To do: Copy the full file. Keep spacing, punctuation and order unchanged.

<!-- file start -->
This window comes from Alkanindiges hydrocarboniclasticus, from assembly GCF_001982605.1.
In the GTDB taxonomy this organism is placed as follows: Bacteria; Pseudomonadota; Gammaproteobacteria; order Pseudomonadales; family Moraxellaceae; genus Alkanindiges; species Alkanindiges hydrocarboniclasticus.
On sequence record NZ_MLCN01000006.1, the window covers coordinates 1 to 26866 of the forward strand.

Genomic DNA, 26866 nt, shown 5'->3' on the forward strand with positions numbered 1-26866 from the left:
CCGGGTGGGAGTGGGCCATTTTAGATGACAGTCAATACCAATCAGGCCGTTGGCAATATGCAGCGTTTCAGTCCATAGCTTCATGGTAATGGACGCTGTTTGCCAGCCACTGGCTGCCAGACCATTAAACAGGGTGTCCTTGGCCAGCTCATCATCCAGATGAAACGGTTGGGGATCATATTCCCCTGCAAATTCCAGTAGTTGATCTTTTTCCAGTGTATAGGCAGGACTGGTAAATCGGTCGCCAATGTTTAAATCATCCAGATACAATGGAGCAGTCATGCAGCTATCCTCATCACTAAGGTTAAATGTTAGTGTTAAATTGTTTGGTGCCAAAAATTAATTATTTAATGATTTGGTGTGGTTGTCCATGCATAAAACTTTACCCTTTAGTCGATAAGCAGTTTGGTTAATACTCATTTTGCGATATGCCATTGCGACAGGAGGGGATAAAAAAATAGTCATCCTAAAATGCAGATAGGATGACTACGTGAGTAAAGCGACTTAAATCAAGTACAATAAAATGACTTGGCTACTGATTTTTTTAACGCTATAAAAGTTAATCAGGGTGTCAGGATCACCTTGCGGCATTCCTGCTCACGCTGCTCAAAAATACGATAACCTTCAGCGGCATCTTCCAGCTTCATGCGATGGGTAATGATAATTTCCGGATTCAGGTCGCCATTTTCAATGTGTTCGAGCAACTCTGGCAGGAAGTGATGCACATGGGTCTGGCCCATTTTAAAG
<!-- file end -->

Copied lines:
This window comes from Alkanindiges hydrocarboniclasticus, from assembly GCF_001982605.1.
In the GTDB taxonomy this organism is placed as follows: Bacteria; Pseudomonadota; Gammaproteobacteria; order Pseudomonadales; family Moraxellaceae; genus Alkanindiges; species Alkanindiges hydrocarboniclasticus.
On sequence record NZ_MLCN01000006.1, the window covers coordinates 1 to 26866 of the forward strand.

Genomic DNA, 26866 nt, shown 5'->3' on the forward strand with positions numbered 1-26866 from the left:
CCGGGTGGGAGTGGGCCATTTTAGATGACAGTCAATACCAATCAGGCCGTTGGCAATATGCAGCGTTTCAGTCCATAGCTTCATGGTAATGGACGCTGTTTGCCAGCCACTGGCTGCCAGACCATTAAACAGGGTGTCCTTGGCCAGCTCATCATCCAGATGAAACGGTTGGGGATCATATTCCCCTGCAAATTCCAGTAGTTGATCTTTTTCCAGTGTATAGGCAGGACTGGTAAATCGGTCGCCAATGTTTAAATCATCCAGATACAATGGAGCAGTCATGCAGCTATCCTCATCACTAAGGTTAAATGTTAGTGTTAAATTGTTTGGTGCCAAAAATTAATTATTTAATGATTTGGTGTGGTTGTCCATGCATAAAACTTTACCCTTTAGTCGATAAGCAGTTTGGTTAATACTCATTTTGCGATATGCCATTGCGACAGGAGGGGATAAAAAAATAGTCATCCTAAAATGCAGATAGGATGACTACGTGAGTAAAGCGACTTAAATCAAGTACAATAAAATGACTTGGCTACTGATTTTTTTAACGCTATAAAAGTTAATCAGGGTGTCAGGATCACCTTGCGGCATTCCTGCTCACGCTGCTCAAAAATACGATAACCTTCAGCGGCATCTTCCAGCTTCATGCGATGGGTAATGATAATTTCCGGATTCAGGTCGCCATTTTCAATGTGTTCGAGCAACTCTGGCAGGAAGTGATGCACATGGGTCTGGCCCATTTTAAAG